65. What is the intent of the SS Credit 2: Development Density & Community Connectivity?
    • "Not to build on virgin/green land"
    • Channel development to urban areas with existing infrastructure, protect greenfields and preserve habitat and natural resources.
  66. To obtain SS Credit 2: Development Density & Community Connectivity, what kind of area must we develop in?
    • Highly dense;
    • Near 10 basic services; and
    • 1/2 mile pedestrian access between building and services
  67. What is the intent of the SS Credit 3: Brownfield Redevelopment?
    To rehabilitate damaged/contaminated sites to avoid using virgin land
  68. What is the intent of SS Credits 4.1, 4.2, 4.3 and 4.4 : Alternative Transportation?
    Reduce pollution and land development impacts resulting from automobile use.
  69. What is required to obtain the obtain SS Credit 4.1: Alternative Transportation (Public Transportation Access)?
    • Project must be within 1/2 mile of rail or subway; and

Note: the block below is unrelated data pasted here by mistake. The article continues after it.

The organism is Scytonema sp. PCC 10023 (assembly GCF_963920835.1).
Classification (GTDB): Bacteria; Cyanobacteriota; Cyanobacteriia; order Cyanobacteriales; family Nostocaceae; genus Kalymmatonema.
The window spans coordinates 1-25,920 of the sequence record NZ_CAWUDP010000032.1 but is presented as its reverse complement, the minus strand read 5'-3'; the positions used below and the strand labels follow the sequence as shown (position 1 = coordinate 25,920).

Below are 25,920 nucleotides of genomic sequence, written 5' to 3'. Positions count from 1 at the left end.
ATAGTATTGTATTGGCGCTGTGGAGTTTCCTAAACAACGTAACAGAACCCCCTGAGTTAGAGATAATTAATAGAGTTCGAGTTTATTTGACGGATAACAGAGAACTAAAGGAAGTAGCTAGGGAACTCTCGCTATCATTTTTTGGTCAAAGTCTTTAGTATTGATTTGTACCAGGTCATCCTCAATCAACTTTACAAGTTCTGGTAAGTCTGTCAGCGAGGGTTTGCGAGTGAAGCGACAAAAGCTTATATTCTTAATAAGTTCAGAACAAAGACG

• within 1/4 mile of bus lines
    • --if school, show that students can walk to school--
  70. What is required to obtain the obtain SS Credit 4.2: Alternative Transportation (Bicycle Storage & Changing Rooms)?
    • Secure bike racks & shower facilities (commercial bldgs)
    • Covered bike racks (residential bldgs)
    • NOTE: This doesn't require toilets, and may use neighbor building facilities.
  71. What is required to obtain the obtain SS Credit 4.3: Alternative Transportation (Low-Emission & Fuel-Efficient Vehicles)?
    • Preferred parking for low-emitting/fuel-efficient vehicles;
    • Alternative fuel stations;
    • Access to ride share/carpooling programs;
    • Low-emitting vehicles for employees (corporate float)
  72. What is required to obtain the obtain SS Credit 4.4: Alternative Transportation (Parking Capacity)?
    • Provide only the amount of parking spaces required by code;
    • Do not add any new parking;
    • Encourage shared vehicle and support programs.
  73. What is the intent of SS Credit 5.1: Site Development (Protect or Restore Habitat)?
    • "Keep green where it is, and add green where there isn't"
    • Conserve existing natural areas and restore damaged areas to provide habitat and promote biodiversity.
  74. What is required to obtain the SS Credit 5.1: Site Development (Protect or Restore Habitat)?
    • Limite site disturbance on greenfields;
    • protect or restore previously developed sites (like green roofs)
  75. What are examples of strategies for SS Credit 5.1: Site Development (Protect or Restore Habitat)?
    • Adopt a master plan;
    • minimize building footprint;
    • select native or adapted plants;
    • minimize site disruption during construction;
    • green roofs